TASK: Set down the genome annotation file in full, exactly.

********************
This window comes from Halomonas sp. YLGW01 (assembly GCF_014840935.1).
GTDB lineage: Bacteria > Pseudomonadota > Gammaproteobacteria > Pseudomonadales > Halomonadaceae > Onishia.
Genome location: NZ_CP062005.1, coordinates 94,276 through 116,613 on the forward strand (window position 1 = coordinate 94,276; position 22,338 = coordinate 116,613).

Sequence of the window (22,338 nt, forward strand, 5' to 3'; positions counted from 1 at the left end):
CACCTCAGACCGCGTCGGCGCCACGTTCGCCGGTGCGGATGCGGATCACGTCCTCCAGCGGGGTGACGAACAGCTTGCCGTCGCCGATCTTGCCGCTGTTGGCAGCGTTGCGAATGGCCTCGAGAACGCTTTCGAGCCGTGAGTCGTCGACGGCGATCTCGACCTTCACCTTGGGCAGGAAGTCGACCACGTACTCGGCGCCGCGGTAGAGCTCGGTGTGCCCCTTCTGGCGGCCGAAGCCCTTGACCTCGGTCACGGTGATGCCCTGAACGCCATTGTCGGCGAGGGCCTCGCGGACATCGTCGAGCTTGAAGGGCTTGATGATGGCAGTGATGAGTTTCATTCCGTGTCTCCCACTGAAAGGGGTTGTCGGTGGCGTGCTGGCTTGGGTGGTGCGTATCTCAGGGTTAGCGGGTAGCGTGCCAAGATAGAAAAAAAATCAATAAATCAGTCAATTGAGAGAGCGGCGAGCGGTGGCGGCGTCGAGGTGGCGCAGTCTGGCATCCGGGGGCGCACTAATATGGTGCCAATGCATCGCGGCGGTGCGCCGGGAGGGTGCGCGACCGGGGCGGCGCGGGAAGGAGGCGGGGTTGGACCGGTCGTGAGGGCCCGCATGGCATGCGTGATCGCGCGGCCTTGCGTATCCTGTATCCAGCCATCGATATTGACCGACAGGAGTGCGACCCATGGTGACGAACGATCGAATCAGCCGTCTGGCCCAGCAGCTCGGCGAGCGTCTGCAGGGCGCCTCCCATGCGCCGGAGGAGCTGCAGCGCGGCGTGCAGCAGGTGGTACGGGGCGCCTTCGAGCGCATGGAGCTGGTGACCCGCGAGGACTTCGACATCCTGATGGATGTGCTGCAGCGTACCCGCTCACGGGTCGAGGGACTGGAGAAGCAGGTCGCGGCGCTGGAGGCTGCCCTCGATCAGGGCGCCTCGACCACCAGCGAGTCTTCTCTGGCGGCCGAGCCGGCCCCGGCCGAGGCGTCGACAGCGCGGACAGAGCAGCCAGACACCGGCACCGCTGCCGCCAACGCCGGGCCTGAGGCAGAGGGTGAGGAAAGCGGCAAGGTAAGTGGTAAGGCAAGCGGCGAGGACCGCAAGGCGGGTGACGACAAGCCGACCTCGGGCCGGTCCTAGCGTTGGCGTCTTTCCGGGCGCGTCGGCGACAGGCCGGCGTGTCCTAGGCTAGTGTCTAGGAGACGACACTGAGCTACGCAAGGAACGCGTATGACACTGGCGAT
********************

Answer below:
This window comes from Halomonas sp. YLGW01 (assembly GCF_014840935.1).
GTDB lineage: Bacteria > Pseudomonadota > Gammaproteobacteria > Pseudomonadales > Halomonadaceae > Onishia.
Genome location: NZ_CP062005.1, coordinates 94,276 through 116,613 on the forward strand (window position 1 = coordinate 94,276; position 22,338 = coordinate 116,613).

Sequence of the window (22,338 nt, forward strand, 5' to 3'; positions counted from 1 at the left end):
CACCTCAGACCGCGTCGGCGCCACGTTCGCCGGTGCGGATGCGGATCACGTCCTCCAGCGGGGTGACGAACAGCTTGCCGTCGCCGATCTTGCCGCTGTTGGCAGCGTTGCGAATGGCCTCGAGAACGCTTTCGAGCCGTGAGTCGTCGACGGCGATCTCGACCTTCACCTTGGGCAGGAAGTCGACCACGTACTCGGCGCCGCGGTAGAGCTCGGTGTGCCCCTTCTGGCGGCCGAAGCCCTTGACCTCGGTCACGGTGATGCCCTGAACGCCATTGTCGGCGAGGGCCTCGCGGACATCGTCGAGCTTGAAGGGCTTGATGATGGCAGTGATGAGTTTCATTCCGTGTCTCCCACTGAAAGGGGTTGTCGGTGGCGTGCTGGCTTGGGTGGTGCGTATCTCAGGGTTAGCGGGTAGCGTGCCAAGATAGAAAAAAAATCAATAAATCAGTCAATTGAGAGAGCGGCGAGCGGTGGCGGCGTCGAGGTGGCGCAGTCTGGCATCCGGGGGCGCACTAATATGGTGCCAATGCATCGCGGCGGTGCGCCGGGAGGGTGCGCGACCGGGGCGGCGCGGGAAGGAGGCGGGGTTGGACCGGTCGTGAGGGCCCGCATGGCATGCGTGATCGCGCGGCCTTGCGTATCCTGTATCCAGCCATCGATATTGACCGACAGGAGTGCGACCCATGGTGACGAACGATCGAATCAGCCGTCTGGCCCAGCAGCTCGGCGAGCGTCTGCAGGGCGCCTCCCATGCGCCGGAGGAGCTGCAGCGCGGCGTGCAGCAGGTGGTACGGGGCGCCTTCGAGCGCATGGAGCTGGTGACCCGCGAGGACTTCGACATCCTGATGGATGTGCTGCAGCGTACCCGCTCACGGGTCGAGGGACTGGAGAAGCAGGTCGCGGCGCTGGAGGCTGCCCTCGATCAGGGCGCCTCGACCACCAGCGAGTCTTCTCTGGCGGCCGAGCCGGCCCCGGCCGAGGCGTCGACAGCGCGGACAGAGCAGCCAGACACCGGCACCGCTGCCGCCAACGCCGGGCCTGAGGCAGAGGGTGAGGAAAGCGGCAAGGTAAGTGGTAAGGCAAGCGGCGAGGACCGCAAGGCGGGTGACGACAAGCCGACCTCGGGCCGGTCCTAGCGTTGGCGTCTTTCCGGGCGCGTCGGCGACAGGCCGGCGTGTCCTAGGCTAGTGTCTAGGAGACGACACTGAGCTACGCAAGGAACGCGTATGACACTGGCGAT